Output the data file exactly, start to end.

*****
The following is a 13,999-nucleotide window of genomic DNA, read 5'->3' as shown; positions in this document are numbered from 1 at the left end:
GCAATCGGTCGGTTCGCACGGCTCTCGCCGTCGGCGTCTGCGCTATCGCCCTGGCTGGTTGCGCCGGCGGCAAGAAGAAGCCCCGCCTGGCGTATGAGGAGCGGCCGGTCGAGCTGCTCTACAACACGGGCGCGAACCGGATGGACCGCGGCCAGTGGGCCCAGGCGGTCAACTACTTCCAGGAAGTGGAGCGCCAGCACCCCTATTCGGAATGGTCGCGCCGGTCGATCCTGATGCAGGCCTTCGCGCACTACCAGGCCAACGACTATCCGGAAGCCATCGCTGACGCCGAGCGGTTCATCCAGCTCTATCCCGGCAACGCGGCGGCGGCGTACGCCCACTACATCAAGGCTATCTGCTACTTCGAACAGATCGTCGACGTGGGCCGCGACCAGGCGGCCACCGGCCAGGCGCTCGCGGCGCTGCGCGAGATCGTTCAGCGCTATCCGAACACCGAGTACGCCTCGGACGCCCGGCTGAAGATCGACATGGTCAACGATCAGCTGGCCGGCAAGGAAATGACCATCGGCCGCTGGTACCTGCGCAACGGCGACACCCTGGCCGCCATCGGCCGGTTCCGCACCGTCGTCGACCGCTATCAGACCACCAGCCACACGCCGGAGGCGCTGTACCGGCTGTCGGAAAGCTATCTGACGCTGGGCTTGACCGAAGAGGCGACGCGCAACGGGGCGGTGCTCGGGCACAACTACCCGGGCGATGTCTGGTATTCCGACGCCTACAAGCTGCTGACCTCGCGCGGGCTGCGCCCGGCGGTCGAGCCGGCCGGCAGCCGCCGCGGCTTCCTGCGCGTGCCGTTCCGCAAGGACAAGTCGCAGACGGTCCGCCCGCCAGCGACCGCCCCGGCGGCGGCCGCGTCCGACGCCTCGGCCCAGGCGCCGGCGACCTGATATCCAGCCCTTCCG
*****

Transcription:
The following is a 13,999-nucleotide window of genomic DNA, read 5'->3' as shown; positions in this document are numbered from 1 at the left end:
GCAATCGGTCGGTTCGCACGGCTCTCGCCGTCGGCGTCTGCGCTATCGCCCTGGCTGGTTGCGCCGGCGGCAAGAAGAAGCCCCGCCTGGCGTATGAGGAGCGGCCGGTCGAGCTGCTCTACAACACGGGCGCGAACCGGATGGACCGCGGCCAGTGGGCCCAGGCGGTCAACTACTTCCAGGAAGTGGAGCGCCAGCACCCCTATTCGGAATGGTCGCGCCGGTCGATCCTGATGCAGGCCTTCGCGCACTACCAGGCCAACGACTATCCGGAAGCCATCGCTGACGCCGAGCGGTTCATCCAGCTCTATCCCGGCAACGCGGCGGCGGCGTACGCCCACTACATCAAGGCTATCTGCTACTTCGAACAGATCGTCGACGTGGGCCGCGACCAGGCGGCCACCGGCCAGGCGCTCGCGGCGCTGCGCGAGATCGTTCAGCGCTATCCGAACACCGAGTACGCCTCGGACGCCCGGCTGAAGATCGACATGGTCAACGATCAGCTGGCCGGCAAGGAAATGACCATCGGCCGCTGGTACCTGCGCAACGGCGACACCCTGGCCGCCATCGGCCGGTTCCGCACCGTCGTCGACCGCTATCAGACCACCAGCCACACGCCGGAGGCGCTGTACCGGCTGTCGGAAAGCTATCTGACGCTGGGCTTGACCGAAGAGGCGACGCGCAACGGGGCGGTGCTCGGGCACAACTACCCGGGCGATGTCTGGTATTCCGACGCCTACAAGCTGCTGACCTCGCGCGGGCTGCGCCCGGCGGTCGAGCCGGCCGGCAGCCGCCGCGGCTTCCTGCGCGTGCCGTTCCGCAAGGACAAGTCGCAGACGGTCCGCCCGCCAGCGACCGCCCCGGCGGCGGCCGCGTCCGACGCCTCGGCCCAGGCGCCGGCGACCTGATATCCAGCCCTTCCG